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For four solid years at university (okay, three-and-a-half; I had a lot of Advanced Placement credits), I studied the art of understanding and writing the English language. I love reading, and I love writing. And I take a lot of pride in my knowledge of both.

But is that a good thing?

English major; writer; theatre tech: You name it, I nerded it.
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I’ve read publishers and professionals who say that a good editor will take care of any grammar or punctuation issues you may have, and that you – the storyteller – should concentrate on all of the things that will make your story sell: plot, characters, conflict, dynamics. That’s great to hear, especially for those writers who have more skill with story than they do with pesky matters like proper capitalization and use of commas or quotation marks.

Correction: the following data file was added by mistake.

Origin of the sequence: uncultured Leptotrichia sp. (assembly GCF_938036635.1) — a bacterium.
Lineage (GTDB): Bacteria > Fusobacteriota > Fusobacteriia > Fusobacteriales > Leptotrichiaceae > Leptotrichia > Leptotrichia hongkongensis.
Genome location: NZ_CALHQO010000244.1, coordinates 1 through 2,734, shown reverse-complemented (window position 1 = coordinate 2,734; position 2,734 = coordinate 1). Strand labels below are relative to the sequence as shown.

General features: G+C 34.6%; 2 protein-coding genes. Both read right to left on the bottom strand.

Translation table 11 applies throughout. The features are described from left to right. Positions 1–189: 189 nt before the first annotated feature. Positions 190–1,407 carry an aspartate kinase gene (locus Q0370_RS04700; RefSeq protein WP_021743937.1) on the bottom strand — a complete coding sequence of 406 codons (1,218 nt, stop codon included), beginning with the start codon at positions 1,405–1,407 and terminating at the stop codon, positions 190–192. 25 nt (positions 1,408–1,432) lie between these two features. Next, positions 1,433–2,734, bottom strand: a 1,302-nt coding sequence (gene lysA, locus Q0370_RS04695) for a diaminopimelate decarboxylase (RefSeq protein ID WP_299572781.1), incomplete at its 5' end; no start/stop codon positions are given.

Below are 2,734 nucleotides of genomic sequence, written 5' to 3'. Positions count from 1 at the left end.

But I’m the type of person who lives and breathes that stuff. Before I send any manuscript off to a beta reader or an editor, I want it to already look its best. I want to be proud of it. If I send off a manuscript that is half-assed in its grammar or spelling, that’s going to make me look like an idiot to my editor. At least, I think so.


Idiot: when Captain Picard can’t even look at you.

I know that any editor is going to return my manuscript with lots of notes and corrections; I’m preparing myself for an ocean of red mark-ups. But I think I’m doing that poor person a favor by at least making the manuscript as clean as it can be, the first time around.

For all of you experienced writers out there: Am I worrying too much about the rules of my language? Should I leave all of that to the beta readers and editors? Or am I right to be muscling up on my words and punctuation as well as my plots and characters?